This week one of our members was having surgery.
I went to the hospital to pray with her before her surgery.
I was told by the front desk to go to this certain waiting room.
I was there on official business so I was wearing my collar and a black suit.
When I walked into the waiting room a woman said to her daughter.
“Is that a priest? That freaks me out.”
She said it loud enough for me to hear it, so I said, “Don’t worry I am not here for you.”
We all laughed.
I wonder if this will be our reaction when Jesus comes again.
I know that all of you would have a much different reaction when I come to see you in the hospital.
People find it comforting.
They want me to come and see them, to pray with them.
In fact, if I didn’t come you might be upset.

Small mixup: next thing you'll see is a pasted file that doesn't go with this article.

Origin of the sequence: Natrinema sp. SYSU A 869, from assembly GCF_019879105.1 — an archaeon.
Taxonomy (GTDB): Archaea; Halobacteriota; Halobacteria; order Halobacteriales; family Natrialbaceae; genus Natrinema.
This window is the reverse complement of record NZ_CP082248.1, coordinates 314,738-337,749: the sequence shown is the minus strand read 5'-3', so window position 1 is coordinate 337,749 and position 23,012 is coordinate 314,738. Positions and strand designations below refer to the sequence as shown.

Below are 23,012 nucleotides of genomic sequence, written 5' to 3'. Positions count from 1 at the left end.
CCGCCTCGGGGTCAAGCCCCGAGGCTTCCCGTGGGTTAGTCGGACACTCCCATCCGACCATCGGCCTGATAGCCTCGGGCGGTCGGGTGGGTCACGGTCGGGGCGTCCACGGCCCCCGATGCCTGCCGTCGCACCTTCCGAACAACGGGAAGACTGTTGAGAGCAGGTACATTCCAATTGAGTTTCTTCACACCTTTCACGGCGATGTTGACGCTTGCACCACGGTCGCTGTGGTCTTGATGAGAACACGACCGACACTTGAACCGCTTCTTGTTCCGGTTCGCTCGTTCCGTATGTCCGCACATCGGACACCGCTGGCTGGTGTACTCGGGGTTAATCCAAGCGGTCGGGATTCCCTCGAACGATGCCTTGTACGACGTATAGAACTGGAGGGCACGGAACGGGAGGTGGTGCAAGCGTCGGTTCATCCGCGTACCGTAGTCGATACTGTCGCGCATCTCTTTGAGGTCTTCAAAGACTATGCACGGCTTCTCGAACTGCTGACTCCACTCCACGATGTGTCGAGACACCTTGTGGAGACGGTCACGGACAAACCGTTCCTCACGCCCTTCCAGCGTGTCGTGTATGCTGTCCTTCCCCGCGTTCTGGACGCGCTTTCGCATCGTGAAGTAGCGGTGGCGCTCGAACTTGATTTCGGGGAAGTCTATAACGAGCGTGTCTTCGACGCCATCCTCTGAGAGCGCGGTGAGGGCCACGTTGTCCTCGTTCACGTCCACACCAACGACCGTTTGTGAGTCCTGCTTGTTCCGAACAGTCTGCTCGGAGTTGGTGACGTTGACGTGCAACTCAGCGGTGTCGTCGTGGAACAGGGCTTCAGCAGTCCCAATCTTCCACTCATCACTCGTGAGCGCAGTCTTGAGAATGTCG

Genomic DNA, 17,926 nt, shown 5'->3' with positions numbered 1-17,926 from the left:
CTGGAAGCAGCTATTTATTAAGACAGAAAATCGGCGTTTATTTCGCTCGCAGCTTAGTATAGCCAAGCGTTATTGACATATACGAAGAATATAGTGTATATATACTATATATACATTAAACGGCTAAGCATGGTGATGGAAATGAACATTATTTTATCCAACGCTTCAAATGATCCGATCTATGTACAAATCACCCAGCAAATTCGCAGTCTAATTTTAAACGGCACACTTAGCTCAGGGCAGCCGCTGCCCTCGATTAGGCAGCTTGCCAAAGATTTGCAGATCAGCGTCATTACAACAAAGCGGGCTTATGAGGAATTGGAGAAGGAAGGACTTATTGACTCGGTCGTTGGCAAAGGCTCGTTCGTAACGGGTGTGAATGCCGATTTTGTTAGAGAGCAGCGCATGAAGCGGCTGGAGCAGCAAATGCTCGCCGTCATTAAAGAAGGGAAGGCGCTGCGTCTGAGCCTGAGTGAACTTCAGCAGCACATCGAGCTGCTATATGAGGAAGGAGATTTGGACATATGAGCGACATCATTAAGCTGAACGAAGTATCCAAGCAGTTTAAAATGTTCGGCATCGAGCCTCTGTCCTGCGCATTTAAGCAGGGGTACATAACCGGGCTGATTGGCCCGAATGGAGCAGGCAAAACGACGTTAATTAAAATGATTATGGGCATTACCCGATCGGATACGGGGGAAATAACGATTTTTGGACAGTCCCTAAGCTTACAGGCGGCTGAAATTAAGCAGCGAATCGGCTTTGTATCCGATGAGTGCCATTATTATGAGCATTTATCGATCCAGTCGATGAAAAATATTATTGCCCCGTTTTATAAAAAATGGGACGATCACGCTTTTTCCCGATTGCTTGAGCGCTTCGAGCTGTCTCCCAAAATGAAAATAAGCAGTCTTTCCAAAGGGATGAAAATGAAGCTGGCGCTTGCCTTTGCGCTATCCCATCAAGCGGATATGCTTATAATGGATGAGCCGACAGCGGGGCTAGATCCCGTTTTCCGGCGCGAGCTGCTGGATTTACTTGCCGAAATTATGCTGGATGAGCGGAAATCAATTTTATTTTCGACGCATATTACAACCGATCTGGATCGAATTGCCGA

But people that don’t know me or that don’t go to Church, or that don’t understand religion their reaction is one of horror.
Maybe she reacted that way because she only sees a priest when it is time to die.
I know that when I did my hospital chaplaincy in seminary I would sometimes get that reaction from people.
The chaplain is here that must mean that someone is dead.
People don’t call the chaplain for good things.
Our Gospel for this morning is about what we expect when Jesus comes again.
Will we be prepared?
Will we be scared?
Will we rejoice?
I think we should back up one space.
And just say the obvious thing; many of us don’t believe that Jesus is coming back.
Or at least we don’t live like that could really happen any time soon.
This is not part of the Christian doctrine that we take seriously.